Congressman Danny Davis isn't taking the holiday break lightly.
As others quitely gear up for a renewed Chicago mayoral campaign after the New Year, Davis is stepping up the energy and the publicity this week.
First came yesterday's press conference aimed at highlighting his pledge to clean up city politics. Now comes his statement today that former President Bill Clinton should rethink his plans to campaign in Chicago on behalf of Rahm Emanuel.
The Davis campaign issued a press release today urging Clinton not to make such an appearance, arguing that doing so could jeopardize his "long and fruitful relationship" with the African-American community. After all, Clinton was often symbolically known as America's "first black president" by some in the community long before Barack Obama won election to the White House in 2008.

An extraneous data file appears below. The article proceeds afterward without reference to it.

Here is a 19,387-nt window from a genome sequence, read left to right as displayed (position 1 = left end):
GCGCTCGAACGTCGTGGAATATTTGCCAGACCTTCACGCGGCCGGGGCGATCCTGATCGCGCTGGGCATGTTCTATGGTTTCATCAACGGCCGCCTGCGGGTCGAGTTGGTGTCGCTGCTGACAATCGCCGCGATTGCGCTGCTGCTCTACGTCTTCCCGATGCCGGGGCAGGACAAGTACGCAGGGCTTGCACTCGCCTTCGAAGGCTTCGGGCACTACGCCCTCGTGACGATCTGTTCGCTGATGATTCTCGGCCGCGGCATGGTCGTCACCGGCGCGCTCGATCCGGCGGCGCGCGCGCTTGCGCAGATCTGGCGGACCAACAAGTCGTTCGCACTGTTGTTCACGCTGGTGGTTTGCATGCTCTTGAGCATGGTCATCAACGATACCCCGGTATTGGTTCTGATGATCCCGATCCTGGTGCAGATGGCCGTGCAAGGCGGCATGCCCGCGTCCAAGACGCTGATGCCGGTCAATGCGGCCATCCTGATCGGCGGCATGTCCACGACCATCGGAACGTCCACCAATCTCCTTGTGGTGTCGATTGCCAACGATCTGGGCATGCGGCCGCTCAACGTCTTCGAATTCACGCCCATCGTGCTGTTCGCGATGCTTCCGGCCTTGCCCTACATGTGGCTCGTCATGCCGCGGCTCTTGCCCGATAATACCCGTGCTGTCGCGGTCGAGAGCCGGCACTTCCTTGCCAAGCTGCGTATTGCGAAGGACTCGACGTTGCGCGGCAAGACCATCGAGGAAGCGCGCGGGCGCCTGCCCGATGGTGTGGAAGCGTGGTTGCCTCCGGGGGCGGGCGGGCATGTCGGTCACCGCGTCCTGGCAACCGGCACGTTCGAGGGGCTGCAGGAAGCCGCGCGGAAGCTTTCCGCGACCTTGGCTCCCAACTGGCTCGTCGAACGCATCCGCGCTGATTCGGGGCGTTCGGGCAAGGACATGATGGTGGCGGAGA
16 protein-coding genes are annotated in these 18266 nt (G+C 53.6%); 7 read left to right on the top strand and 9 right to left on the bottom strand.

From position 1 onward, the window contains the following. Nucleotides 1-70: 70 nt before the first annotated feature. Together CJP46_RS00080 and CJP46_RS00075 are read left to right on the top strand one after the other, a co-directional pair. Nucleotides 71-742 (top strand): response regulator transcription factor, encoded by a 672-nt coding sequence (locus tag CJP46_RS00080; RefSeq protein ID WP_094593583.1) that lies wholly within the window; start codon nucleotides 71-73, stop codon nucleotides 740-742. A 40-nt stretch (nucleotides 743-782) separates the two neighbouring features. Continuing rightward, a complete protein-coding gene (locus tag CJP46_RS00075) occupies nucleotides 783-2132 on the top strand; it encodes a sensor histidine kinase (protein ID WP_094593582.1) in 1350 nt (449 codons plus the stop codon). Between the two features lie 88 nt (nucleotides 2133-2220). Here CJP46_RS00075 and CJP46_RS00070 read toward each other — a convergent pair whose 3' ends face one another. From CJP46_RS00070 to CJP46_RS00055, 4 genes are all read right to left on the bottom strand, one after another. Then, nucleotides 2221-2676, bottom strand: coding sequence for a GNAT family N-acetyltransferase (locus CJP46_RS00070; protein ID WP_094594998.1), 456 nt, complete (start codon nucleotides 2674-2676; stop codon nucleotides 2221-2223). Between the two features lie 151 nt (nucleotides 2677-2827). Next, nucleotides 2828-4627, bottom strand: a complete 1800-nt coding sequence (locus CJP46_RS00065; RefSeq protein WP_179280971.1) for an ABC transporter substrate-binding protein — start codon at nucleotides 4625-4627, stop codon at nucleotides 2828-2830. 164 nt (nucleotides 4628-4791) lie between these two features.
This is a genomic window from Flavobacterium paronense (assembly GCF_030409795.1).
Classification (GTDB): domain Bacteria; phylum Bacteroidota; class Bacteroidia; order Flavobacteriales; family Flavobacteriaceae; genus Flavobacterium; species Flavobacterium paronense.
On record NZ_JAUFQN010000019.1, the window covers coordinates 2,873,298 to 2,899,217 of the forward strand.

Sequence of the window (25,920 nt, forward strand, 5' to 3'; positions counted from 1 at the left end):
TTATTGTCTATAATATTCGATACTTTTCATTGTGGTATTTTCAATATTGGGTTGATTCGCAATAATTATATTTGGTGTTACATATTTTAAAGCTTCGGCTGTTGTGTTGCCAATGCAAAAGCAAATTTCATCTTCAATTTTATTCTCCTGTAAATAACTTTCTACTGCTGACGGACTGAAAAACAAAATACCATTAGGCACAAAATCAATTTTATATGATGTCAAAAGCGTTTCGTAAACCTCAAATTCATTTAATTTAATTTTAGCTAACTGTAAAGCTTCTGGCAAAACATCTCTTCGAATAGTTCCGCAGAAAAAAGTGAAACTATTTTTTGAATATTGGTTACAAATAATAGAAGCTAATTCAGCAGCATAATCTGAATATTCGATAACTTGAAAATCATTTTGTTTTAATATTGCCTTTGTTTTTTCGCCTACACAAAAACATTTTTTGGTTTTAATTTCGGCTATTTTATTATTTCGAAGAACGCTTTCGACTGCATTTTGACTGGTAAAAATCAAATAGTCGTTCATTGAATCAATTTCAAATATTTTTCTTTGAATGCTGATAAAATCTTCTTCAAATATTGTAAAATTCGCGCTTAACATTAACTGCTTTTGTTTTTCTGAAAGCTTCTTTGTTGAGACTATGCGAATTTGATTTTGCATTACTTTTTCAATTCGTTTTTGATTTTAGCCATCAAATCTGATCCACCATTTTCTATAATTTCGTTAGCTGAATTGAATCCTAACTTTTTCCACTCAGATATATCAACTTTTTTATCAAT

Davis claims that relationship could be hampered by choosing to support a white candidate, Rahm Emanuel, over two black candidates who've considered him a friend as well - Davis and former U.S. Senator and Ambassador Carol Moseley Braun.
Expectations of a Clinton campaign visit have been high ever since Emanuel entered the mayor's race. Emanuel worked in the Clinton White House as a key advisor before returning to Chicago in the late 1990's to work in investment banking and make a later run for Congress.
Davis's statement today is another sign that the campaign is both concerned about the gathering momentum for Emanuel (a poll last week showed his lead growing) - and about breaking out of the pack. That same poll showed Davis mired in the single digits. Add to that an unsolicited call from his campaign offering him for a one-on-one interview in January and the signs suggest a deepening commitment to the race ahead.